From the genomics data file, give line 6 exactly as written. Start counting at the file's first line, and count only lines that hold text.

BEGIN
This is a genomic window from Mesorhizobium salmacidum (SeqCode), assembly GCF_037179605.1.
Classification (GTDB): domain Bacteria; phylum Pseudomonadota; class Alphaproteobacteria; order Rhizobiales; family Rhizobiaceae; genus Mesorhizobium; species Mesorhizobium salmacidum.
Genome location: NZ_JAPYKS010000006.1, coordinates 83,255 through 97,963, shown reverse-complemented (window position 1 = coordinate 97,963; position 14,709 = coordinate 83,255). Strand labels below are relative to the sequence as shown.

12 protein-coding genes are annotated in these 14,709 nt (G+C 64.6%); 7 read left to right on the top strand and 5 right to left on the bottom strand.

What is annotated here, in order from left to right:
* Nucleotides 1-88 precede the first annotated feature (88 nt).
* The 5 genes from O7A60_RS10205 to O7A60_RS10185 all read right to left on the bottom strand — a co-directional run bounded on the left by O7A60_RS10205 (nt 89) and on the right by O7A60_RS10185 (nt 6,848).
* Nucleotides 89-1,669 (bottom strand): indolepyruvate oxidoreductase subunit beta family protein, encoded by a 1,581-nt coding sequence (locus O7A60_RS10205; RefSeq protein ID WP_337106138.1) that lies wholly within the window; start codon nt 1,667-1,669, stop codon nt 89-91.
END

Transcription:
* Nucleotides 1-88 precede the first annotated feature (88 nt).